Top Online Games for Upper Elementary Students

Whether you are looking for games to add to your class blog or to your class computer bookmarks menu, we have compiled ranked lists based on games most visited and praised by 5th graders over several years!  All the games are free and kid tested.  Be sure to check out other ways to improve your classroom blog here(All links last checked for safety and functionality on July 29, 2016).

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10 Earth Day Activities

Earth Day in 2014 will be on April 22nd. Whether you’re looking for ideas for your class or to personally make the world a greener place, check out our 10 activities here…


#10: Share Acts of Green

When you do anything for Earth Day, share your “Act of Green” to the earthday.org website to help reach them reach their goal of 2 billion Acts of Green (currently just over 1 billion)!

#9: Watch some videos

We’ve listed some inspiring Earth Day videos below:

#8: Take a clean-up nature walk

As a class or as an individual, this is a great way to take care of our earth in a simple and immediate way!

#7: Explore the outdoors to appreciate nature
Danilo Urbina
Danilo Urbina

Have class outside on Earth Day!  Also, be sure to look up events organized in your area for outdoor Earth Day celebrations.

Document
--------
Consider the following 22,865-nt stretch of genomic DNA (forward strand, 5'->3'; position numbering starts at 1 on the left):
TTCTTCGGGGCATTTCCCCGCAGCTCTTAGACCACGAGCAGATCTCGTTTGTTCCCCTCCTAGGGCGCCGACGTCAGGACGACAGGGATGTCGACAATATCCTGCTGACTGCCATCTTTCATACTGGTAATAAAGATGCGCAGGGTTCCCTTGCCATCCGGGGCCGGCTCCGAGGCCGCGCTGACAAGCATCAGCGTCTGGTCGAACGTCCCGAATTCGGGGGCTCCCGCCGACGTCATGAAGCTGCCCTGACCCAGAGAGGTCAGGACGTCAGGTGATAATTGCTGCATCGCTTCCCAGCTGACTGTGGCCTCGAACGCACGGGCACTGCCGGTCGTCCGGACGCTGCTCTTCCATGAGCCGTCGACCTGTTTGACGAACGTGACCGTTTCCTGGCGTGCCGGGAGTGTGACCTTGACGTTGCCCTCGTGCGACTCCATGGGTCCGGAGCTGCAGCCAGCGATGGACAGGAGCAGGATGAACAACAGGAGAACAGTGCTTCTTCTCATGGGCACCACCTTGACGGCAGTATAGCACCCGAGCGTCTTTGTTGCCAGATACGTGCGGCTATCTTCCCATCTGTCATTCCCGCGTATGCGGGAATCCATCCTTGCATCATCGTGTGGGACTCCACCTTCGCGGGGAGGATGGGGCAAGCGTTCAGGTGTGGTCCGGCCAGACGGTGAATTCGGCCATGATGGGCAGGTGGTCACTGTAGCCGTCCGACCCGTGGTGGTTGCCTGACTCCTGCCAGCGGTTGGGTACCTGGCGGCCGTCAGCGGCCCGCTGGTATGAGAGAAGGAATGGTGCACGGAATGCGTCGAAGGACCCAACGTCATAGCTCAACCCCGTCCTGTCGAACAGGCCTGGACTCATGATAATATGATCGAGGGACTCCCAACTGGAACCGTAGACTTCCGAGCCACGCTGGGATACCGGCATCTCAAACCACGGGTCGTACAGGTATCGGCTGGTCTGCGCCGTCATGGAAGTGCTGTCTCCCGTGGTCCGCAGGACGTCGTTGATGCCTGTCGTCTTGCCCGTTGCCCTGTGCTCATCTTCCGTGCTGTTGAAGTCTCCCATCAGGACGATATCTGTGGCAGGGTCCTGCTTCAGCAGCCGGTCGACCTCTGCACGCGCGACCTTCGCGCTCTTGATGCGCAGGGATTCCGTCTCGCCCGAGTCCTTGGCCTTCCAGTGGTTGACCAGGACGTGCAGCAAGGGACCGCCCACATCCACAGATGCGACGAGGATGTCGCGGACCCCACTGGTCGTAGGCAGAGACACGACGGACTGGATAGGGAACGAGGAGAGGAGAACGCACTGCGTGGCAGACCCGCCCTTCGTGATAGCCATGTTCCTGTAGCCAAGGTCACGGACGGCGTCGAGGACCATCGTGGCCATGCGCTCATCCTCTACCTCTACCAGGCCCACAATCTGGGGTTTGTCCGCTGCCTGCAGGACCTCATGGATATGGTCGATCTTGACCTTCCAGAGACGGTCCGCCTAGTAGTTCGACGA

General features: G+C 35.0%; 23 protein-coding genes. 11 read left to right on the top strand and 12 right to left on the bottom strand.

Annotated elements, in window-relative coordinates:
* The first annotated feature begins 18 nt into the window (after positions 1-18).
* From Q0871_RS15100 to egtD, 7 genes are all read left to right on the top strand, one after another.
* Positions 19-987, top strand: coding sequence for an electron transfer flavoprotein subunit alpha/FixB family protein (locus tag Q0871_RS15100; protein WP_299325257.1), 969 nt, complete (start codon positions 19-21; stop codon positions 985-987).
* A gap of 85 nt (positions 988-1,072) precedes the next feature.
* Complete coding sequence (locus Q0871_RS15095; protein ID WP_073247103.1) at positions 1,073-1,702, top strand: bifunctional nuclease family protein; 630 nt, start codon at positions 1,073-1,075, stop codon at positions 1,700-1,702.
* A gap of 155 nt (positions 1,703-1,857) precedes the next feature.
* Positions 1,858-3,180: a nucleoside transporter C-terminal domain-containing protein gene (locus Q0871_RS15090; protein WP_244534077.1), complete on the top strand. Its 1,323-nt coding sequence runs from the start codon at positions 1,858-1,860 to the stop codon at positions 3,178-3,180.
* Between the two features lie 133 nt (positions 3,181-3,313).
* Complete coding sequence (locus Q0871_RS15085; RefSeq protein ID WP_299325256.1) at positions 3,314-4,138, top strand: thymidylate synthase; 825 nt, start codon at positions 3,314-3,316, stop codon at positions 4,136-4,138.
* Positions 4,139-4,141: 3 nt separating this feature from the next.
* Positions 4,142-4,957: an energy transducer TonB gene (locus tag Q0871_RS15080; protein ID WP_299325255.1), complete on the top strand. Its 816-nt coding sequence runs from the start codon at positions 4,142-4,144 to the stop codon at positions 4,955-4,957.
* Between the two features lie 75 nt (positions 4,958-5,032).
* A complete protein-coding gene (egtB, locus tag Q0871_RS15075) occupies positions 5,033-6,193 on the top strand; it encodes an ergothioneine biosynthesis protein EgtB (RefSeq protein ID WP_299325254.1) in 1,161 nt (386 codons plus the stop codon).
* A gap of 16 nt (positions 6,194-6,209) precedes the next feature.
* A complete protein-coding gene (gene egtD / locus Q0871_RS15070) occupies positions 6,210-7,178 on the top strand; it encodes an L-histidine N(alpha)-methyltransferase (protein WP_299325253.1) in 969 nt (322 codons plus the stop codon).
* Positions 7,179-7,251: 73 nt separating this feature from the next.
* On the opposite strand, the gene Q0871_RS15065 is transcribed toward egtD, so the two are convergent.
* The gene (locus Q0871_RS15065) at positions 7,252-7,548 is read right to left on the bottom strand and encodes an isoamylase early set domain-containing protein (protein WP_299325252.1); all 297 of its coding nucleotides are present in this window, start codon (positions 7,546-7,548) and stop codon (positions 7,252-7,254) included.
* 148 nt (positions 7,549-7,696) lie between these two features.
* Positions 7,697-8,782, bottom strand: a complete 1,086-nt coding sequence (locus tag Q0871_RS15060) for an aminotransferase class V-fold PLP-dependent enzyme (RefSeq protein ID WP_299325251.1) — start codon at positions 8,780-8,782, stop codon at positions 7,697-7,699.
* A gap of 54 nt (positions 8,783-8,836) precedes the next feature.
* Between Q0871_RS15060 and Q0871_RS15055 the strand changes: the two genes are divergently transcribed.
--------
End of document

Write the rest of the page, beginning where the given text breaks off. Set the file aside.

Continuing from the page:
#6: Take your Global Footprint quiz

Earthday.org provides this interactive Global Footprint quiz to help you explore ideas to change or improve your footprint.  Nature Conservancy also has a similar Carbon Footprint Calculator.

#5: Learn about composting

This Earthday.org link about composting provides detailed instructions as well as a pledge!

#4: Contact your local representative to take action

Various green legislation is currently being evaluated, such as Environmental Education.  This is an especially great option if your class has been studying government this year!

#3: Learn about various donation programs

If your administration approves, perhaps your class may choose to have a fundraiser to contribute to!  Even if a fundraiser isn’t an option, it’s still great for students to discuss and perhaps bring home ideas for action!

  • Adopt an Acre with the Nature Conservancy’s program to conserve coral reef, African grasslands, and more.  Donations start at $50
  • The Canopy Project with Earth Day Network to plant 10 million trees. Donations start at $35.
  • Species Adoptions from WWF. Donations start at $50, and you will receive a plush animal, bag, and picture in return!